Note: The following is a joint press release from Maine Women’s Lobby, Maine Children’s Alliance, Family Child Care Association of Maine, and Maine Association for the Education of Young Children.
HHS Committee to Address Calls for Legislative Review of Proposed Family Child Care Rules
The Health & Human Services Committee will meet Thursday at 4 PM to discuss the petition put forth by Maine parents, child care providers and advocates in opposition to the proposed rules.
AUGUSTA—In response to a petition filed by a group of parents, child care providers and advocates, the Legislative Joint-Standing Committee on Health and Human Services will meet on Thursday, July 20, 2017 at 4:00 P.M. to discuss the emergency family child care rules proposed by the Department of Health and Human Services. The proposed rules weaken the health and safety of children in child care, fail to comply with federal grant requirements and bypass the legislative process.
On Thursday, committee members will have the opportunity to review specific objections to the rule changes submitted by the Maine Children’s Alliance, the Maine Women’s Lobby, the Family Child Care Association of Maine, and the Maine Association for the Education of Young Children, and seek responses from the DHHS.
Tara Williams, executive director for the Maine Association for the Education of Young Children, noted her concerns, “Our organizations, along with many parents and child care providers, believe a legislative review of the proposed rules is necessary because the proposed changes could lower the quality of care for Maine children, affecting their safety and well-being.”
The group of over 130 parents, child care providers and advocates have expressed deep concerns about the changes to existing rules and the way in which they will be implemented. Maine’s family child care rules are designed to promote the health, safety and development of children in child care while their parents are at work or attending school. Traditionally, major changes to the rules are subject to legislative review prior to implementation. However, in this case, DHHS intends to adopt the rules as emergency rules, meaning they will go into effect before lawmakers have a chance to review them.
There is one section of rules that these organizations recognize does need to go into effect immediately—those rules related to federal requirements for background checks. These requirements need to go into effect for all child care providers by September 30, 2017.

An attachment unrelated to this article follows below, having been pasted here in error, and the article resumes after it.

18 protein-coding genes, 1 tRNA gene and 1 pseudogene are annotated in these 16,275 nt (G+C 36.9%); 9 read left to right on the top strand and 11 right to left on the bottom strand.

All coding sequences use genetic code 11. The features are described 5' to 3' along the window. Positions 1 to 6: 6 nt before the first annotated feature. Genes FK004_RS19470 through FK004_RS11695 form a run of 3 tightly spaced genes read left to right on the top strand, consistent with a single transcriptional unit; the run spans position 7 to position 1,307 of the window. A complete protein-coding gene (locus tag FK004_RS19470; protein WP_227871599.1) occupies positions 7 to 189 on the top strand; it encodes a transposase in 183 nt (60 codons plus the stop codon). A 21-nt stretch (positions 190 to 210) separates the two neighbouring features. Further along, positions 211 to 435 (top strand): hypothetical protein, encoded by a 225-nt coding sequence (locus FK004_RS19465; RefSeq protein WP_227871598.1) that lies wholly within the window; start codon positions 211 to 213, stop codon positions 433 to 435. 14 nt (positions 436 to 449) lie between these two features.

“The Department is trying to go around the legislative review process by declaring an emergency,” said Rita Furlow, senior policy analyst for the Maine Children’s Alliance. “Such substantial changes to rules meant to protect the safety and welfare of children should not be made lightly. That’s why we called for the committee to meet even though the legislative session is nearing its end.”
In Maine, over 70 percent of children are under the age of six have all available parents in the workforce and are likely in need of child care. Many of these families rely on family child care providers to provide that care. Family child care providers offer a safe, quality and nurturing early learning environment for many young children throughout the state. Provisions in the new rules could change this.
“With the proposed rules, the standard of care for Maine children would be lowered,” said Tammy Dwyer, chair of the Family Child Care Association of Maine. “The current rules have been in place since 2009, and FCCAM asks the committee to maintain them until the proposed rules can be thoroughly reviewed by the Health and Human Services Committee as is usual.”
Some of the most significant changes to the current family child care rules include:
- Major changes to staff-child ratios and supervision These ratios are arguably one of the most important quality indicators of care.
- Removal of the “Rights for Children in Family Child Care Programs” section;
- Removal of the right of the parent to visit and observe the program during the hours of operation;
- Basic CPR and First-Aid training requirements.
“Not only would these rule changes put our youngest Mainers at risk, they also take away parental rights,” said Eliza Townsend, executive director of the Maine Women’s Lobby. “Parents would lose the right to visit their child care provider at any time during the day or their right to be informed of licensing deficiencies. Parents cannot have peace of mind when they are working or going to school if they don’t have these basic rights.”
The Health and Human Services Committee will meet in the Cross State Office Building, room 202 at 4:00 P.M. on Thursday, July 20. The meeting is open to the public and parents, providers and advocates are encouraged to attend. Rita Furlow of the Maine Children’s Alliance, Tara Williams of the Maine Association for the Education of Young Children, and Kathy Kilrain del Rio of the Maine Women’s Lobby will be available to speak with reporters.
If you would like to take action on these dangerous rule changes, contact Victoria at email@example.com.